The Centre, in a detailed 12-page letter to States and Union Territories detailing the options to bridge the GST compensation gap, has categorically refused to borrow, and stuck to the offer made by Finance Minister Nirmala Sitharaman to the GST Council on August 26.
In the letter, the Centre has said that it already faces a very large borrowing requirement this year. Additional borrowing would increase the yields on government securities and would have other macro-economic repercussions as well.
"The yield on G-secs acts as a benchmark for State borrowing as well as private sector borrowing. Hence any rise in Central borrowing costs ipso facto drives up borrowing costs for all borrowers, including not only the States but also the entire private sector," said the letter.
In comparison, yields on state government securities did not directly influence other yields and did not have the same type of macro-economic repercussions, the letter pointed out.
"Hence it is in the collective interest of Centre and States, and in the interest of the nation and of all economic entities including the private sector, not to do any avoidable borrowing at the Central level when it could be done at the State level,” the letter pointed out
Option 1: Rs 97,000 crore borrowing
Detailing the two borrowing options for states, the centre has calculated Rs 97,000 crore as the pure GST revenue gap under the first option, by quantifying the difference between 14 percent assured GST compensation rate and actual revenue collection on a nominal GDP growth estimate of 10 percent mentioned in the budget.
The Centre has sweetened this option by allowing a Special Window to the states for their borrowing which will be facilitated by the finance ministry in consultation with the RBI.
Borrowing through this special window will not be treated as debt of the states. The cess receipts will be used to service the interest cost of the state borrowing from the time of the borrowing, while after June 2022, with the extension of the cess, the receipts will be used for principal repayment
The Centre has also offered to pay upto 0.5 percent as margin between the G-secs and average of State Development Loan yields , if the cost of the borrowing is higher. The amount will be paid through a subsidy.
The Centre has also offered unencumbered additional borrowing limits announced earlier under AtmaNirbhar Bharat of 0.5 percent each, which if unutilised can be rolled over by states to the next fiscal. The earlier additional borrowing limit of 0.5 percent will be delinked from achieving certain reforms and this alone will enable Rs 1 lakh crore of borrowing.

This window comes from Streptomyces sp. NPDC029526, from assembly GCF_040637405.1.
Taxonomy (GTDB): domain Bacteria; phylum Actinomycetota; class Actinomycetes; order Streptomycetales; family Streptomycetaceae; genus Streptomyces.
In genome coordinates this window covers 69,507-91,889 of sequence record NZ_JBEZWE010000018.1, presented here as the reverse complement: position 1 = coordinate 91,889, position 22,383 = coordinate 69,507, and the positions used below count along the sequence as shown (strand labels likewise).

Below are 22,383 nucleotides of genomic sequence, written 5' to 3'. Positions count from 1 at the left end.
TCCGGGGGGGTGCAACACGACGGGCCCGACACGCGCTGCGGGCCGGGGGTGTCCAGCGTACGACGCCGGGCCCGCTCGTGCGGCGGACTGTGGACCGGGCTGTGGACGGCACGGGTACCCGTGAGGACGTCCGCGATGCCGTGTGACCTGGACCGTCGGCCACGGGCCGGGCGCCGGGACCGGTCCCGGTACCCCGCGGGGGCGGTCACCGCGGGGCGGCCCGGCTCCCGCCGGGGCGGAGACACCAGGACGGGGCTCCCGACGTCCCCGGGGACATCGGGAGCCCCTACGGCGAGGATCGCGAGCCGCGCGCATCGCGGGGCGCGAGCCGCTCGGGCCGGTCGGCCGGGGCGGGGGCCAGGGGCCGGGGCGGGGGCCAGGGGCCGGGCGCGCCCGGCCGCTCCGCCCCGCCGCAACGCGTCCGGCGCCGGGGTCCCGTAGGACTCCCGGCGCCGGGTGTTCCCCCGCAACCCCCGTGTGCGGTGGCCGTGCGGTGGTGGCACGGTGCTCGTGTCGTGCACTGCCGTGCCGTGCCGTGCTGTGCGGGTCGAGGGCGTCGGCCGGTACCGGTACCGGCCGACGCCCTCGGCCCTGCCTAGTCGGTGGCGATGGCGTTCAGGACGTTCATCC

Option 2: Rs 2.35 lakh crore borrowing
Against this, for additional state borrowing of 2.35 lakh crores, which Includes the COVID impact of Rs 1.38 lakh crores, the Centre seems to be suggesting a carrot and stick policy. The Centre says this borrowing will be “market” debt, and the interest payment will have to be managed by the states on their own, meaning they cannot use the cess receipts for the same. Only the principal amount can be repaid through the cess receipts after June 2022.
Also in terms of the principal payment, state borrowing for the actual COVID impact estimate of Rs 1.38 lakh crore, will be on the state’s balance sheet, meaning it will be part of their debt burden. Debt relaxation will be limited only upto the actual GST related estimated loss of Rs 97,000 crore.
Also, the options suggested for relaxed borrowing limits, are minus the 0.5 percent unconditional borrowing ease given under AtmaNirbhar and nor is the untied additional 0.5 percent bonus for meeting some of the reforms , available under this option.
Instead, under the formula suggested for calculating the new borrowing limits for states, the Centre says either the Rs 97,000 crore (pure GST loss) amount can be added to the 3 percent normal borrowing limits under the state FRBMs or the states can opt for 1 percent additional space of their state GDP. Another 1 percent additional borrowing limit announced in the AtmaNirbhar Bharat package for undertaking reforms will be available, but the unutilised amount will not be rolled over to next fiscal.
As CNBC-TV18 reported on August 27, the Centre has ruled out the option of the GST Council borrowing, saying “The notion of borrowing by the GST Council is not practically or legally feasible or desirable”.Finance and Revenue Secretary Ajay Bhushan Pandey and Expenditure Secretary TV Somanathan will respond to the queries of Finance Secretaries of States and UTs on this letter on Sept 1.